Before you accuse us of favouritism towards Collins – our pre-lives selection – do read this wonderful dissection by Richard at Betsfactor, who was willing a Little Mix victory.
Going into the final Sunday, Marcus was not so far behind. With about two-thirds of the vote still to be cast after the Saturday freeze which saw Amelia’s elimination, Marcus would have needed just over 51% of them to overhaul Little Mix’s lead. This was far from an unclimbable mountain. At the same stage last year, Rebecca pulled back a 42/58 Saturday deficit with Matt to 49/51 on Sunday; a lesser turnaround would have done it for Marcus.
But producers had one last trick up their sleeve. They got Marcus to reprise ‘Higher and Higher’ as his performance of the series, while Little Mix reprised ‘Don’t Let Go’. It seemed like the obvious choice for the girlband, and a curious choice for Marcus: Why not ‘Reet Petite’, widely regarded as his standout performance?
When the voting statistics were revealed, we got our answer. Significantly, both of these choices came from week 7, when Marcus enjoyed the pimp slot with ‘Higher and Higher’ – a performance which led to him being lampooned for the closing crucifixion pose, and memorably described by Sofabet’s Dug as looking like “the Reverend Marcus Sunshine, inspirational leader of an inflatable pink church in America’s Deep South”.
Dug was absolutely spot on to have perceived that this staging was alienating to the voting public – as the graph shows, Marcus clocked his weakest relative vote of the entire series, with the exception of week 2’s dreadful ‘Russian Roulette’. From the pimp slot, that is quite some going. Meanwhile, it was Little Mix’s best vote of the series by some distance.
Not only that, because these performances took place in the same week, producers will have been able to make a direct comparison between the two. They will have known that Marcus got barely half the vote of Little Mix that week. So when they sent him out again with his pink suit and gospel choir and got the choreographers to tell him to do that Jesus thing at the end again, they will have known exactly what the effect on the vote was likely to be.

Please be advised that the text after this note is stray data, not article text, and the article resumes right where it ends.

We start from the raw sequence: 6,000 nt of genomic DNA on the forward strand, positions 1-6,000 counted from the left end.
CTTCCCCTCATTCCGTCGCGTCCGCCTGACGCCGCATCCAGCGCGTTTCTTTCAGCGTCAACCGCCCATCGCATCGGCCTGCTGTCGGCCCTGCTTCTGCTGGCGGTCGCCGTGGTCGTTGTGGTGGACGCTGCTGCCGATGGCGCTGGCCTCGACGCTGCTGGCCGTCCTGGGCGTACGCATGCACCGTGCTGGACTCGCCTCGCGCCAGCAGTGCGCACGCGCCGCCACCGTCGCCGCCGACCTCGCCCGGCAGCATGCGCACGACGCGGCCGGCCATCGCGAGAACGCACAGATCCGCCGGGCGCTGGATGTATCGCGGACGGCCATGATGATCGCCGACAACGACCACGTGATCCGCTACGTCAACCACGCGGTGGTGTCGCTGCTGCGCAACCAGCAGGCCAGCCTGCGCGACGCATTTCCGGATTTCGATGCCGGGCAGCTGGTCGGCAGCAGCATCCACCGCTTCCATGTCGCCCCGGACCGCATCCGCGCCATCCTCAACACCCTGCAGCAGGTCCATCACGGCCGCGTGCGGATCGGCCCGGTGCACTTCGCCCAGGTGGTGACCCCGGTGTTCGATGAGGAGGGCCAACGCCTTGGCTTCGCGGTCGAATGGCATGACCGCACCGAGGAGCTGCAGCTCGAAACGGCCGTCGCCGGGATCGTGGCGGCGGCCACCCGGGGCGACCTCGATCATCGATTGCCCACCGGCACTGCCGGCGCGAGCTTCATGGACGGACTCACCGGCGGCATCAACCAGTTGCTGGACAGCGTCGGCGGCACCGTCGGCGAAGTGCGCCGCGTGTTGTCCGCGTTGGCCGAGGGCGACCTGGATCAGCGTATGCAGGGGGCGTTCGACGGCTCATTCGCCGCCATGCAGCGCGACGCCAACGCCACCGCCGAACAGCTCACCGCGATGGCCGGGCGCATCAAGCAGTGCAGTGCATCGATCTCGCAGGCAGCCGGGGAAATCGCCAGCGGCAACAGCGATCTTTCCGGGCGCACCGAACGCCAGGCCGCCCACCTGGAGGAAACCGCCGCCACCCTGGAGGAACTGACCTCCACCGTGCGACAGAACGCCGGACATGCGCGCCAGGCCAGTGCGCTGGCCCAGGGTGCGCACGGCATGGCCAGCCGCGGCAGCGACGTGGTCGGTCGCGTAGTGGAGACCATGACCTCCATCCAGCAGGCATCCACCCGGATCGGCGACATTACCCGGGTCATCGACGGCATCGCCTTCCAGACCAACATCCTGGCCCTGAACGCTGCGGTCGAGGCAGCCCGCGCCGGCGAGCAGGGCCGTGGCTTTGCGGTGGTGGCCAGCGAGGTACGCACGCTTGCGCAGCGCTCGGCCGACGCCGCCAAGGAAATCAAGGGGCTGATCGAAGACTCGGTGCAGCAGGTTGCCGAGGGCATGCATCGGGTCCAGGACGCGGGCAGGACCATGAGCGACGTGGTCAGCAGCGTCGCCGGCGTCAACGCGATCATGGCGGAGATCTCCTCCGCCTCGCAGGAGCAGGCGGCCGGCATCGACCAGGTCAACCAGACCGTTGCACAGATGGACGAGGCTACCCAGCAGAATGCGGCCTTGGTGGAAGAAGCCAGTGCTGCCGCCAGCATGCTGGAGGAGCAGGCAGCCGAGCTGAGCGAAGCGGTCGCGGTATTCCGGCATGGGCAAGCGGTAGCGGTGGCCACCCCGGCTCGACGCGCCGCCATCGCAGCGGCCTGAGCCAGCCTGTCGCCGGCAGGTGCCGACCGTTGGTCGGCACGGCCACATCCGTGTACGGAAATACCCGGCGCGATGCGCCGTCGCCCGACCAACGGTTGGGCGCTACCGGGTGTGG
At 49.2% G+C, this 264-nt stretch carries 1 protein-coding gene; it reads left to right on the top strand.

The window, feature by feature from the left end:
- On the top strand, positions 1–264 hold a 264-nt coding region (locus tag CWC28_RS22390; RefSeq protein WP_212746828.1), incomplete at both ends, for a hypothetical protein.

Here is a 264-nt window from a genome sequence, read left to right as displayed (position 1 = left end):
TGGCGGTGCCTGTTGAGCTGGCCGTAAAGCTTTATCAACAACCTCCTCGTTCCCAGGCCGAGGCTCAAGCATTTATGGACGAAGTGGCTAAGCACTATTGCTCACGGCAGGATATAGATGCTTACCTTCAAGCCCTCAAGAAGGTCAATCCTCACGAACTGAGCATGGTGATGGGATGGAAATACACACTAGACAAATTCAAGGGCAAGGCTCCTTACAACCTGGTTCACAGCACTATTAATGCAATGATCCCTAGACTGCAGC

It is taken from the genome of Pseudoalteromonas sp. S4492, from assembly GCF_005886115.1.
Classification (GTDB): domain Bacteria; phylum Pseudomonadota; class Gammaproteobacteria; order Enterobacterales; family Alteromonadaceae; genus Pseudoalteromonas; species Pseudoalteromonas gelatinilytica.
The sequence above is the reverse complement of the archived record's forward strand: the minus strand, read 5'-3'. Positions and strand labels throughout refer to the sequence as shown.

Would the cheerful Liverpudlian have won if he’d been allowed to reprise ‘Reet Petite’, which the graph shows – that’s his week 5 spike – was indeed his best vote-getter? We’ll never know. What we do know is that producers weren’t willing to take that chance.
And to make sure the Scouse lad was dead and buried, they had him sing ‘Last Christmas’ on stage alone with little production, effectively scalping him in front of the huge Wembley Arena audience. This kill is detailed fully in the Betsfactor article we referred you to earlier.
So now we have the answer to the question we asked this time last year, after One Direction’s failure – what would it have taken to get them over the line? As it happens, all the questions we asked were irrelevant. Regional base? Not really. Whip out a guitar? Nope. Find some way for the public to identify with all the individuals? Again, it proved not necessary – by the final, most viewers probably knew Little Mix’s members as the one who sings, the one who cries and the other two.
By focusing on what might be done differently with a group, we completely missed the key lesson: Nobble the group’s opponents! Six weeks worth of telling us how boring Matt Cardle and Rebecca Ferguson were might just have done the trick.